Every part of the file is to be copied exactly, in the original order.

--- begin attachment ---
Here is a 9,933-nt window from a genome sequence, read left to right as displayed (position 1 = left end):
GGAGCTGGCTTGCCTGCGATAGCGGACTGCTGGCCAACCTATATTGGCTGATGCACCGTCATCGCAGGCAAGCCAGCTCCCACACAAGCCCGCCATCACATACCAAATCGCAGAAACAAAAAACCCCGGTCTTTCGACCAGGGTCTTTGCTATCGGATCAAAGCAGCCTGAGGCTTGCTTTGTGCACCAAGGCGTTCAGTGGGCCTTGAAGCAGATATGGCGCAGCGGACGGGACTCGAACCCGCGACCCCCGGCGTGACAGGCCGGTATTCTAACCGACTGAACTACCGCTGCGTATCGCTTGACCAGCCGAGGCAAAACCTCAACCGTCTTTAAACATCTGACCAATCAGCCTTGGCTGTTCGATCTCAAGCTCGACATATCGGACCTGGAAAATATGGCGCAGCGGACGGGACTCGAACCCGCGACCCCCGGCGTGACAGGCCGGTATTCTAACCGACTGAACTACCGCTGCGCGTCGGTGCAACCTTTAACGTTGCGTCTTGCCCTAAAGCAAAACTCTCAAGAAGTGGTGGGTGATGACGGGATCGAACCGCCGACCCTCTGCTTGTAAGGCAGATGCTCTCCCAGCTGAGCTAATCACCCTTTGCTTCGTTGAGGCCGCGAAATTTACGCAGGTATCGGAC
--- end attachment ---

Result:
Here is a 9,933-nt window from a genome sequence, read left to right as displayed (position 1 = left end):
GGAGCTGGCTTGCCTGCGATAGCGGACTGCTGGCCAACCTATATTGGCTGATGCACCGTCATCGCAGGCAAGCCAGCTCCCACACAAGCCCGCCATCACATACCAAATCGCAGAAACAAAAAACCCCGGTCTTTCGACCAGGGTCTTTGCTATCGGATCAAAGCAGCCTGAGGCTTGCTTTGTGCACCAAGGCGTTCAGTGGGCCTTGAAGCAGATATGGCGCAGCGGACGGGACTCGAACCCGCGACCCCCGGCGTGACAGGCCGGTATTCTAACCGACTGAACTACCGCTGCGTATCGCTTGACCAGCCGAGGCAAAACCTCAACCGTCTTTAAACATCTGACCAATCAGCCTTGGCTGTTCGATCTCAAGCTCGACATATCGGACCTGGAAAATATGGCGCAGCGGACGGGACTCGAACCCGCGACCCCCGGCGTGACAGGCCGGTATTCTAACCGACTGAACTACCGCTGCGCGTCGGTGCAACCTTTAACGTTGCGTCTTGCCCTAAAGCAAAACTCTCAAGAAGTGGTGGGTGATGACGGGATCGAACCGCCGACCCTCTGCTTGTAAGGCAGATGCTCTCCCAGCTGAGCTAATCACCCTTTGCTTCGTTGAGGCCGCGAAATTTACGCAGGTATCGGAC